A Mixture of Cultures (Major Post 3)

So I interviewed my friend, Evonne Ttran. She says that the most favorite thing that she likes to cook is boiled ramen noodles with hot links and eggs. “It’s quick and easy, and tastes really good,” she states. This dish is really convenient for her schedule because it can me finished within minutes, without having to sacrifice the taste factor of the meal. This dish is also able to be eaten at any  time of day- seeing how in Vietnam, it is not uncommon for a person to be eating savory noodles for breakfast.  She also added her own touch of hot links and a boiled egg, which are not Vietnamese factors.

The idea of a boiled egg on top of noodles originated from Japan. The boiled egg is supposed to add contrast to the noodles because of the texture of the two ingredients- being that noodles are more soft and the boiled egg is more hard. Boiled eggs are very popular with the Shoyu-styled soup, versus the Miso, Shio, and Tonkotsu soups, which have no boiled egg in them. Boiled eggs in ramen are very popular in the Tokyo and Yokohama regions of Japan. Sausages, on the other hand, have a more mysterious origin, since it is one of the most oldest known prepared foods.

The main part of this dish is the noodle itself. In Vietnamese, it is called “Mi”. In the Vietnamese culture, there are different types of noodles such as egg noodles, rice noodles, and wheat noodles. All of which can also differ in thickness and shape. Noodles are served in many different ways. They are served as soups, dry with sauce, dry and fried, and in other different methods of cooking. Noodles and rice play the biggest role in the Vietnamese diet.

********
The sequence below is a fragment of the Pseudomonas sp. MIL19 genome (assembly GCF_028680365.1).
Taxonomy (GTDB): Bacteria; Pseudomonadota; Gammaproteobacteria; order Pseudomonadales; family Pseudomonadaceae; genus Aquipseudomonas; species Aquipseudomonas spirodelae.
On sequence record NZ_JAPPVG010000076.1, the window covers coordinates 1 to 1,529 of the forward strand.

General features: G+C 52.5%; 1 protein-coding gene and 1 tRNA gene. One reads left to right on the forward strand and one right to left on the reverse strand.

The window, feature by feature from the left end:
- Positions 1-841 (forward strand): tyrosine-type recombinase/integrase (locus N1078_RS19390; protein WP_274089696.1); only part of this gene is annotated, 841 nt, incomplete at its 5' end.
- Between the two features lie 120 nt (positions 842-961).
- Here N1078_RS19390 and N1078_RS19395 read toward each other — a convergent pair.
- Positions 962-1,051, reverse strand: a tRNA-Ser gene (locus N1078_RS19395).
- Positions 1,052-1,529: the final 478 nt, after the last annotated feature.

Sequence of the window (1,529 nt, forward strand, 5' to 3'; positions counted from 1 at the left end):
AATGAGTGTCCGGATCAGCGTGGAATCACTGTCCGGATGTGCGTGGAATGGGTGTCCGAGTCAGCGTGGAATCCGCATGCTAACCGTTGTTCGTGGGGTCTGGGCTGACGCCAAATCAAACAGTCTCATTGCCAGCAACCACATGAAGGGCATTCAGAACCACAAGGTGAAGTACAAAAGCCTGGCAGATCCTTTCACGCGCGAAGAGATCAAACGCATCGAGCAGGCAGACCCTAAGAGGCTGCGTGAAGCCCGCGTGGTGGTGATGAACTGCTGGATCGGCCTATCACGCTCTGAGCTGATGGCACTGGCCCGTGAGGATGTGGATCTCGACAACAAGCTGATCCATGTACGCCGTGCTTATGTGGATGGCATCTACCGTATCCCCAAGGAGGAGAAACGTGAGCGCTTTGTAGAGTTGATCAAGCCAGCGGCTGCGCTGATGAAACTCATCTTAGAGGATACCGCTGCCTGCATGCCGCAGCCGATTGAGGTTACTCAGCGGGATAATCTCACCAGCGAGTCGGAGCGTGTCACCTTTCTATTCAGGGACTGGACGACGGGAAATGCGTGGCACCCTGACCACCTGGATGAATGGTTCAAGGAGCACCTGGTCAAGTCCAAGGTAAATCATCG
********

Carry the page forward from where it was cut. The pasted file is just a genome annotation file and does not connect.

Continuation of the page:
Being a person of Vietnamese descent, it is very typical for Evonne’s favorite dish to consist of noodles, but having an appetite for a food that is rather plain in flavor, the sauce or the soup of the dish plays an important role on the taste of the overall dish. Vietnamese cuisine is usually composed of many herbs such as Thai basil leaves, bean sprout, mint leaves, coriander, and lemongrass, which enhance the flavor of the food without needing to use much oils. Fish sauce and soy sauce are also popular flavor enhancers for the Vietnamese diet. With these ingredients, Evonne is able to make the soup for her noodles with sausage links and a boiled egg become harmonized with one another in flavor and texture.

Her philosophy on food is that she lives to eat. She feels that taste should never be sacrificed in a meal because certain ingredients should be used to enhance the flavor of another ingredient versus just eating to ‘fill the stomach’. Although she is a person of Vietnamese descent, she feels that ingredients in a dish should not be restricted to only one culture. She feels that many different cultures cultivate flavors from their own cuisine, but combining certain flavors allows for a new taste that accommodates to what she is used to tasting based on her background and the taste that she enjoys eating as an individual.

    • Apryl Berney
    • December 7th, 2011

    This essay is good and the interview is interesting. All this essay needed was to incorporate some of Lee’s ideas.

    • Apryl Berney
    • December 7th, 2011

    265/300 is your total for the major posts.

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